Where Would We Be?
Where would we be without the Outdoor Room trend?
Not nearly as healthy as we are right now, that’s certain.
During two major catastrophes – the global banking crisis of 2007-2008, and the coronavirus pandemic of 2020 – the Hearth, Patio, and Barbecue industries have flourished – at least the smart retailers and manufacturers have.
Step back about two decades, to 1989, and you will find that the Outdoor Room trend was but a babe and, as usual, that trend was occurring first in southern California. Patio furniture manufacturers were upping their game, and David Swers and his dad Alan Swers were (still) trying to convince reluctant retailers that their new Sunbrella fabric could hold up under the sweltering sun, frigid winters, and the ketchup dropped by very young kids.
Barbecue grills were also changing, as a number of former appliance employees decided to leave the world of washers and dryers to set up their own barbecue manufacturing business (darn good move!). That quickly morphed into full outdoor kitchens, with everything including the outdoor sink, and a TV for the chef.
As we entered the ’90s, many major newspapers and magazines began to write about the Outdoor Room trend. It was also fueled, to a great extent, by Jamie Durie, an Australian ex-stripper turned horticulturist and television star; his program showed us how to create our own Outdoor Rooms. He also wrote at least a half dozen books on that subject.
By the first decade of the new century, both the Patio and Barbecue industries were producing very sophisticated products. They had upped their game appreciably. Companies such as Summer Classics, Woodard, Brown Jordan, and many more had taken the industry into the new century. They, and many others, were ready for what was coming.
During the global banking crisis of 2007-2008, we learned that when people are restricted to their home, they quickly find an outlet for their energy – and their money. Luckily, that energy has been poured into projects, mainly into the creation of a better backyard, one that would accommodate the family, and bring everyone together.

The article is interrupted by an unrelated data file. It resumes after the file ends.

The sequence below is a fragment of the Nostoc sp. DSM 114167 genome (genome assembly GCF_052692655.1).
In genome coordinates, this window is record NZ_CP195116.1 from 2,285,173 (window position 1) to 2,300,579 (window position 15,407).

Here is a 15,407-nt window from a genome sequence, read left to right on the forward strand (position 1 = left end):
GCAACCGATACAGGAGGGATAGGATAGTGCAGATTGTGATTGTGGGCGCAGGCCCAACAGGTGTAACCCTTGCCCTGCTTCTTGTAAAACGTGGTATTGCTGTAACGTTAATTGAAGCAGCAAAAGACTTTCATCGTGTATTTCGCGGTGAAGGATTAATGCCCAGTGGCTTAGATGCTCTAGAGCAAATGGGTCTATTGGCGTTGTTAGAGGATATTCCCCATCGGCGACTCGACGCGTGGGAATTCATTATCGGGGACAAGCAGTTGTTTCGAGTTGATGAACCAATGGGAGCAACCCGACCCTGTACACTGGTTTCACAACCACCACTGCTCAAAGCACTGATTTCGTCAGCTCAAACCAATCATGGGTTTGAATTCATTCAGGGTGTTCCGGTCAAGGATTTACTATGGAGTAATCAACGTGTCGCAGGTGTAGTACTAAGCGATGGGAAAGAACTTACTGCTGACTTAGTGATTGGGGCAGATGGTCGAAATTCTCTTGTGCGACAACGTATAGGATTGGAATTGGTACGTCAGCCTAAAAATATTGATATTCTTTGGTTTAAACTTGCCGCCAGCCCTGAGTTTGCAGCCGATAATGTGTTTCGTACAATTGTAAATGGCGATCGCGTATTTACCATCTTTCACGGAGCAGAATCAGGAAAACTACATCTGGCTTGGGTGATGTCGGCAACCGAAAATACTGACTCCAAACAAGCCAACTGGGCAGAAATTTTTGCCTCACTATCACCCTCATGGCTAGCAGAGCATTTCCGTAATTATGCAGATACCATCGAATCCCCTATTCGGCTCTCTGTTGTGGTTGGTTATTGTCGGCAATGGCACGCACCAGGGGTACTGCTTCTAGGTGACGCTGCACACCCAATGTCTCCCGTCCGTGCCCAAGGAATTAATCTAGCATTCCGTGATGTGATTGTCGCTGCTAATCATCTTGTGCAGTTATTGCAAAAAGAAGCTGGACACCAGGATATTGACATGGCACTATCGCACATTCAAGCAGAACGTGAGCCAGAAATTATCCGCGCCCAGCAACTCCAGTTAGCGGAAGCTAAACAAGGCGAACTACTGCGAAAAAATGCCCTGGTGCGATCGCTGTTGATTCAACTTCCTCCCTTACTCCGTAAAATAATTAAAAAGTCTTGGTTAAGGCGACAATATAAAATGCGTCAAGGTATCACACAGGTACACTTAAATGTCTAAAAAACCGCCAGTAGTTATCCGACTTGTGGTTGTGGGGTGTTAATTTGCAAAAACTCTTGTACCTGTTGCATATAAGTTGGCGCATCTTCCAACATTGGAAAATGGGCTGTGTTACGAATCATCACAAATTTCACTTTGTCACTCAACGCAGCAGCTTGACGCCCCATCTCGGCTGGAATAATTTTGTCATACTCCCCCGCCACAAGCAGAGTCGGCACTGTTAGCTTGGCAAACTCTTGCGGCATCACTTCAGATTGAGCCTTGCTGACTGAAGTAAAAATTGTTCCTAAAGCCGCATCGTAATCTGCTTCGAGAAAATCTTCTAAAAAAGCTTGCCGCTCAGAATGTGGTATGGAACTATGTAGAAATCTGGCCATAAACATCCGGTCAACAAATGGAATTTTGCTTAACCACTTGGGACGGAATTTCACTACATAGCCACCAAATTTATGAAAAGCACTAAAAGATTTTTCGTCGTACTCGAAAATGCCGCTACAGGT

BUT, and it’s a big but, many in the Patio and Barbecue industries hunkered down and didn’t take advantage of an opportunity placed at their feet.
The Patio and Barbecue industries came out of that downturn within two years. The Hearth industry, which had done little to ride the wave of the Outdoor Room, required many years (4 to 8?) to finally get back to where it was prior to the banking crisis. But then it recognized that fire does have a place on the patio. Fire pits became the hottest product in the stable; fireplaces also have been selling very well, as are fire sculptures, fire bowls, etc.
So when we were confronted by the coronavirus, everyone in the Hearth, Patio, and Barbecue industries was ready to capitalize on another opportunity. Not really. Many manufacturers immediately pulled back; many retailers canceled orders, and locked up shop. Those who pushed forward and found creative solutions to problems they faced are just coming off one of the best five months they’ve ever had.
By the way, the Outdoor Room trend, which has been around for about 25 years now, is still going strong.
Remember that when the next catastrophe comes along.